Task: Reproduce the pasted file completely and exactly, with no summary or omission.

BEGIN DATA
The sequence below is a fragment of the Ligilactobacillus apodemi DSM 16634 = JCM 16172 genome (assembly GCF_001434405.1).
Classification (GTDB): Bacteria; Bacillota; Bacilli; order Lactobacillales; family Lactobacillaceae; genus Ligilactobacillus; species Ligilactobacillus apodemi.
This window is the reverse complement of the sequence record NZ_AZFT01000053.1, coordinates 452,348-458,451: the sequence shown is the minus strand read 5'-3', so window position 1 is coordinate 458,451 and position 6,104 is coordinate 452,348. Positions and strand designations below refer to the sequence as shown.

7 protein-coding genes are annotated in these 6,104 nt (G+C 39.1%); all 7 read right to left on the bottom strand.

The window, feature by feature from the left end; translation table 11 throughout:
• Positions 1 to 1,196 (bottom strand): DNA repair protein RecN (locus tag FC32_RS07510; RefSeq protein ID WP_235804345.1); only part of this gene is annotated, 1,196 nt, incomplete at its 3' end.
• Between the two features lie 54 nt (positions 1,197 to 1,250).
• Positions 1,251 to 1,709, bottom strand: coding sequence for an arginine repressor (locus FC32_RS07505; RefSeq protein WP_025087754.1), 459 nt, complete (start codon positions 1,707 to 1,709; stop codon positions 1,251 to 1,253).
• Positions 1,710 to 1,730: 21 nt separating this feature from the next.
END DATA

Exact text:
The sequence below is a fragment of the Ligilactobacillus apodemi DSM 16634 = JCM 16172 genome (assembly GCF_001434405.1).
Classification (GTDB): Bacteria; Bacillota; Bacilli; order Lactobacillales; family Lactobacillaceae; genus Ligilactobacillus; species Ligilactobacillus apodemi.
This window is the reverse complement of the sequence record NZ_AZFT01000053.1, coordinates 452,348-458,451: the sequence shown is the minus strand read 5'-3', so window position 1 is coordinate 458,451 and position 6,104 is coordinate 452,348. Positions and strand designations below refer to the sequence as shown.

7 protein-coding genes are annotated in these 6,104 nt (G+C 39.1%); all 7 read right to left on the bottom strand.

The window, feature by feature from the left end; translation table 11 throughout:
• Positions 1 to 1,196 (bottom strand): DNA repair protein RecN (locus tag FC32_RS07510; RefSeq protein ID WP_235804345.1); only part of this gene is annotated, 1,196 nt, incomplete at its 3' end.
• Between the two features lie 54 nt (positions 1,197 to 1,250).
• Positions 1,251 to 1,709, bottom strand: coding sequence for an arginine repressor (locus FC32_RS07505; RefSeq protein WP_025087754.1), 459 nt, complete (start codon positions 1,707 to 1,709; stop codon positions 1,251 to 1,253).
• Positions 1,710 to 1,730: 21 nt separating this feature from the next.